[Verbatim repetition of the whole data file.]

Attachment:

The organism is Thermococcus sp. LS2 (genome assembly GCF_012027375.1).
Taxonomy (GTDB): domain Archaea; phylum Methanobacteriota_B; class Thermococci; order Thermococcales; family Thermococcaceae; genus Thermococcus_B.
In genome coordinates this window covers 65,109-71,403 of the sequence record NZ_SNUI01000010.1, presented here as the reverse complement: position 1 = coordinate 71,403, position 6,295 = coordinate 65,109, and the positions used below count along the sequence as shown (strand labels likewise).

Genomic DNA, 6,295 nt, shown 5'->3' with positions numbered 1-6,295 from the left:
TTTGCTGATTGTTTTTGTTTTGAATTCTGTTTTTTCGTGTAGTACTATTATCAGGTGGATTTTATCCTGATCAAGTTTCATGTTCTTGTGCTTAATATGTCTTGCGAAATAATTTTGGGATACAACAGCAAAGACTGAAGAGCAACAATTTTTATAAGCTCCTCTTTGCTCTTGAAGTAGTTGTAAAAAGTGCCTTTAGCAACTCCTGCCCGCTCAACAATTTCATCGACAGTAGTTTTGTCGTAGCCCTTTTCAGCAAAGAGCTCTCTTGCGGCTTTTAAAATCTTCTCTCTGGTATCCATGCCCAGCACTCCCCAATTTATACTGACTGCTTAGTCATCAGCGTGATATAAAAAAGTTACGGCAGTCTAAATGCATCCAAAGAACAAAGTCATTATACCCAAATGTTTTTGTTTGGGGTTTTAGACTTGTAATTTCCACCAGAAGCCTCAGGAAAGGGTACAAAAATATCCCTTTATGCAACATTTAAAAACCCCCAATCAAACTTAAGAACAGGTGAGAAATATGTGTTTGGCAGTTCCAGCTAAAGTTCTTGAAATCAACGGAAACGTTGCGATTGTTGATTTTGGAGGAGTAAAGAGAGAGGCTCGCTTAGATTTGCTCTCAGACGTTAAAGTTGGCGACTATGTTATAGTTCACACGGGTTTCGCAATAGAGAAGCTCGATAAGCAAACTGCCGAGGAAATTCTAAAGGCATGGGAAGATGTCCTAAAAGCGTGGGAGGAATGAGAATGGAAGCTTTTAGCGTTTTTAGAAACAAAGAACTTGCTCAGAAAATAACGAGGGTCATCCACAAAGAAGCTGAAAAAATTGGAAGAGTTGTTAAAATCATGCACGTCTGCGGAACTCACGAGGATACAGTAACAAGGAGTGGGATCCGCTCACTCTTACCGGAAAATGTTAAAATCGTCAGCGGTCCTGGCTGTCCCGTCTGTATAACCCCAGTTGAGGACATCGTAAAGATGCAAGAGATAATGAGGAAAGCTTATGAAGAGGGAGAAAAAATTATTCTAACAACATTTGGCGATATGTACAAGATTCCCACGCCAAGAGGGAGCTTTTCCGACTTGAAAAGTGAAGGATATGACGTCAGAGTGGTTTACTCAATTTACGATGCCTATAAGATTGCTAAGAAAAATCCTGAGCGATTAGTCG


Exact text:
The organism is Thermococcus sp. LS2 (genome assembly GCF_012027375.1).
Taxonomy (GTDB): domain Archaea; phylum Methanobacteriota_B; class Thermococci; order Thermococcales; family Thermococcaceae; genus Thermococcus_B.
In genome coordinates this window covers 65,109-71,403 of the sequence record NZ_SNUI01000010.1, presented here as the reverse complement: position 1 = coordinate 71,403, position 6,295 = coordinate 65,109, and the positions used below count along the sequence as shown (strand labels likewise).

Genomic DNA, 6,295 nt, shown 5'->3' with positions numbered 1-6,295 from the left:
TTTGCTGATTGTTTTTGTTTTGAATTCTGTTTTTTCGTGTAGTACTATTATCAGGTGGATTTTATCCTGATCAAGTTTCATGTTCTTGTGCTTAATATGTCTTGCGAAATAATTTTGGGATACAACAGCAAAGACTGAAGAGCAACAATTTTTATAAGCTCCTCTTTGCTCTTGAAGTAGTTGTAAAAAGTGCCTTTAGCAACTCCTGCCCGCTCAACAATTTCATCGACAGTAGTTTTGTCGTAGCCCTTTTCAGCAAAGAGCTCTCTTGCGGCTTTTAAAATCTTCTCTCTGGTATCCATGCCCAGCACTCCCCAATTTATACTGACTGCTTAGTCATCAGCGTGATATAAAAAAGTTACGGCAGTCTAAATGCATCCAAAGAACAAAGTCATTATACCCAAATGTTTTTGTTTGGGGTTTTAGACTTGTAATTTCCACCAGAAGCCTCAGGAAAGGGTACAAAAATATCCCTTTATGCAACATTTAAAAACCCCCAATCAAACTTAAGAACAGGTGAGAAATATGTGTTTGGCAGTTCCAGCTAAAGTTCTTGAAATCAACGGAAACGTTGCGATTGTTGATTTTGGAGGAGTAAAGAGAGAGGCTCGCTTAGATTTGCTCTCAGACGTTAAAGTTGGCGACTATGTTATAGTTCACACGGGTTTCGCAATAGAGAAGCTCGATAAGCAAACTGCCGAGGAAATTCTAAAGGCATGGGAAGATGTCCTAAAAGCGTGGGAGGAATGAGAATGGAAGCTTTTAGCGTTTTTAGAAACAAAGAACTTGCTCAGAAAATAACGAGGGTCATCCACAAAGAAGCTGAAAAAATTGGAAGAGTTGTTAAAATCATGCACGTCTGCGGAACTCACGAGGATACAGTAACAAGGAGTGGGATCCGCTCACTCTTACCGGAAAATGTTAAAATCGTCAGCGGTCCTGGCTGTCCCGTCTGTATAACCCCAGTTGAGGACATCGTAAAGATGCAAGAGATAATGAGGAAAGCTTATGAAGAGGGAGAAAAAATTATTCTAACAACATTTGGCGATATGTACAAGATTCCCACGCCAAGAGGGAGCTTTTCCGACTTGAAAAGTGAAGGATATGACGTCAGAGTGGTTTACTCAATTTACGATGCCTATAAGATTGCTAAGAAAAATCCTGAGCGATTAGTCG